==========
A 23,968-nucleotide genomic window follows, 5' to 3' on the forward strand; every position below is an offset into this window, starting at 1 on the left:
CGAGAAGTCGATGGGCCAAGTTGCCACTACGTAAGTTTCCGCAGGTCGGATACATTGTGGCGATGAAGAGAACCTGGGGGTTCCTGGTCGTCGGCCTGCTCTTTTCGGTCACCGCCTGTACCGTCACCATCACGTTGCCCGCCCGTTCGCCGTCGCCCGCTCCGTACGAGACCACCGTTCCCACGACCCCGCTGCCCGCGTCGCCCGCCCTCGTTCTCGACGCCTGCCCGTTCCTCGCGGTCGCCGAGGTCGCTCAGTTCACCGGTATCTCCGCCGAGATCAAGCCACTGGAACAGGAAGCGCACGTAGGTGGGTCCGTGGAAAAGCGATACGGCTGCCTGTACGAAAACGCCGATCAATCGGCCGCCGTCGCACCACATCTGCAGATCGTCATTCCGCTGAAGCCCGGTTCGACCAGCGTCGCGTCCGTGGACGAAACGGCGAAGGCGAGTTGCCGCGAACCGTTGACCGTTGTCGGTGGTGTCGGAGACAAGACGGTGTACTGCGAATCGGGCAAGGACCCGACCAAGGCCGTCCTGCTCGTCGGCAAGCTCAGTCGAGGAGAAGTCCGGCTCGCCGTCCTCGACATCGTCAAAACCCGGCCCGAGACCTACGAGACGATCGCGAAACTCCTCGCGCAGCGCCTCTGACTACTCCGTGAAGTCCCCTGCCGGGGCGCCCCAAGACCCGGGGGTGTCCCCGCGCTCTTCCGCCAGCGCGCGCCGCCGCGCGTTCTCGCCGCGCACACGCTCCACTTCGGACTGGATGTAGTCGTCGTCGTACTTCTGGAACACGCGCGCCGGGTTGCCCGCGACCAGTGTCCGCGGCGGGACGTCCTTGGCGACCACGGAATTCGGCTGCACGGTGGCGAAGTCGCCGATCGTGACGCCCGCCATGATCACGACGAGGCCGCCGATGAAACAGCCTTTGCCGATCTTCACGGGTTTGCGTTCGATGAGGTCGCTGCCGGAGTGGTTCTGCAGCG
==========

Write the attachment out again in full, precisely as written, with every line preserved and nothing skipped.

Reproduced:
A 23,968-nucleotide genomic window follows, 5' to 3' on the forward strand; every position below is an offset into this window, starting at 1 on the left:
CGAGAAGTCGATGGGCCAAGTTGCCACTACGTAAGTTTCCGCAGGTCGGATACATTGTGGCGATGAAGAGAACCTGGGGGTTCCTGGTCGTCGGCCTGCTCTTTTCGGTCACCGCCTGTACCGTCACCATCACGTTGCCCGCCCGTTCGCCGTCGCCCGCTCCGTACGAGACCACCGTTCCCACGACCCCGCTGCCCGCGTCGCCCGCCCTCGTTCTCGACGCCTGCCCGTTCCTCGCGGTCGCCGAGGTCGCTCAGTTCACCGGTATCTCCGCCGAGATCAAGCCACTGGAACAGGAAGCGCACGTAGGTGGGTCCGTGGAAAAGCGATACGGCTGCCTGTACGAAAACGCCGATCAATCGGCCGCCGTCGCACCACATCTGCAGATCGTCATTCCGCTGAAGCCCGGTTCGACCAGCGTCGCGTCCGTGGACGAAACGGCGAAGGCGAGTTGCCGCGAACCGTTGACCGTTGTCGGTGGTGTCGGAGACAAGACGGTGTACTGCGAATCGGGCAAGGACCCGACCAAGGCCGTCCTGCTCGTCGGCAAGCTCAGTCGAGGAGAAGTCCGGCTCGCCGTCCTCGACATCGTCAAAACCCGGCCCGAGACCTACGAGACGATCGCGAAACTCCTCGCGCAGCGCCTCTGACTACTCCGTGAAGTCCCCTGCCGGGGCGCCCCAAGACCCGGGGGTGTCCCCGCGCTCTTCCGCCAGCGCGCGCCGCCGCGCGTTCTCGCCGCGCACACGCTCCACTTCGGACTGGATGTAGTCGTCGTCGTACTTCTGGAACACGCGCGCCGGGTTGCCCGCGACCAGTGTCCGCGGCGGGACGTCCTTGGCGACCACGGAATTCGGCTGCACGGTGGCGAAGTCGCCGATCGTGACGCCCGCCATGATCACGACGAGGCCGCCGATGAAACAGCCTTTGCCGATCTTCACGGGTTTGCGTTCGATGAGGTCGCTGCCGGAGTGGTTCTGCAGCG